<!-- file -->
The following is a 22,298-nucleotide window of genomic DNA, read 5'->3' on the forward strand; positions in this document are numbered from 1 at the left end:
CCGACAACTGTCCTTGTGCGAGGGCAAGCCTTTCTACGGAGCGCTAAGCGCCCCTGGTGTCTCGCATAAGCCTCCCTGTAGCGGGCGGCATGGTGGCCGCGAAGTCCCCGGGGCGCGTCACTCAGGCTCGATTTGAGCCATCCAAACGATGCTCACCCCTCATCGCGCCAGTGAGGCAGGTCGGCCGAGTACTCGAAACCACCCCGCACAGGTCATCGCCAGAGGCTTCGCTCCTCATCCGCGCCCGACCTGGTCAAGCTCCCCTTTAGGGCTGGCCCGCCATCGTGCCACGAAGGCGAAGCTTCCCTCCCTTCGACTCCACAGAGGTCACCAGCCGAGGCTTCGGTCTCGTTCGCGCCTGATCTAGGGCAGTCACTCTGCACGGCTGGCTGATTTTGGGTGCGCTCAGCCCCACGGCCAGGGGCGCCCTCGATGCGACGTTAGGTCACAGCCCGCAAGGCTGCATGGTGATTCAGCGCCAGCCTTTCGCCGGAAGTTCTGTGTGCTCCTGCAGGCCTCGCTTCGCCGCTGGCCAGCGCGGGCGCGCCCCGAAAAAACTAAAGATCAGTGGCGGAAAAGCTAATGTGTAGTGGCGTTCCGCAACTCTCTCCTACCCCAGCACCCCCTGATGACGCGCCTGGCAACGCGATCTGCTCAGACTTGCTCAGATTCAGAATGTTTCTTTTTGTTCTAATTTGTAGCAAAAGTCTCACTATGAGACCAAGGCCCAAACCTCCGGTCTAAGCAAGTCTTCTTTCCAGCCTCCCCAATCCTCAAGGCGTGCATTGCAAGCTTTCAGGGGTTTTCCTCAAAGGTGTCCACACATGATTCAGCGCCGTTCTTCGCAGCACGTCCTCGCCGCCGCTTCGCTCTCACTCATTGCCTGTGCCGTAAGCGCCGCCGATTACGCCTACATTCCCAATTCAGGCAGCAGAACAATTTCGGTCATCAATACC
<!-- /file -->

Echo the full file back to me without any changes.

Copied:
The following is a 22,298-nucleotide window of genomic DNA, read 5'->3' on the forward strand; positions in this document are numbered from 1 at the left end:
CCGACAACTGTCCTTGTGCGAGGGCAAGCCTTTCTACGGAGCGCTAAGCGCCCCTGGTGTCTCGCATAAGCCTCCCTGTAGCGGGCGGCATGGTGGCCGCGAAGTCCCCGGGGCGCGTCACTCAGGCTCGATTTGAGCCATCCAAACGATGCTCACCCCTCATCGCGCCAGTGAGGCAGGTCGGCCGAGTACTCGAAACCACCCCGCACAGGTCATCGCCAGAGGCTTCGCTCCTCATCCGCGCCCGACCTGGTCAAGCTCCCCTTTAGGGCTGGCCCGCCATCGTGCCACGAAGGCGAAGCTTCCCTCCCTTCGACTCCACAGAGGTCACCAGCCGAGGCTTCGGTCTCGTTCGCGCCTGATCTAGGGCAGTCACTCTGCACGGCTGGCTGATTTTGGGTGCGCTCAGCCCCACGGCCAGGGGCGCCCTCGATGCGACGTTAGGTCACAGCCCGCAAGGCTGCATGGTGATTCAGCGCCAGCCTTTCGCCGGAAGTTCTGTGTGCTCCTGCAGGCCTCGCTTCGCCGCTGGCCAGCGCGGGCGCGCCCCGAAAAAACTAAAGATCAGTGGCGGAAAAGCTAATGTGTAGTGGCGTTCCGCAACTCTCTCCTACCCCAGCACCCCCTGATGACGCGCCTGGCAACGCGATCTGCTCAGACTTGCTCAGATTCAGAATGTTTCTTTTTGTTCTAATTTGTAGCAAAAGTCTCACTATGAGACCAAGGCCCAAACCTCCGGTCTAAGCAAGTCTTCTTTCCAGCCTCCCCAATCCTCAAGGCGTGCATTGCAAGCTTTCAGGGGTTTTCCTCAAAGGTGTCCACACATGATTCAGCGCCGTTCTTCGCAGCACGTCCTCGCCGCCGCTTCGCTCTCACTCATTGCCTGTGCCGTAAGCGCCGCCGATTACGCCTACATTCCCAATTCAGGCAGCAGAACAATTTCGGTCATCAATACC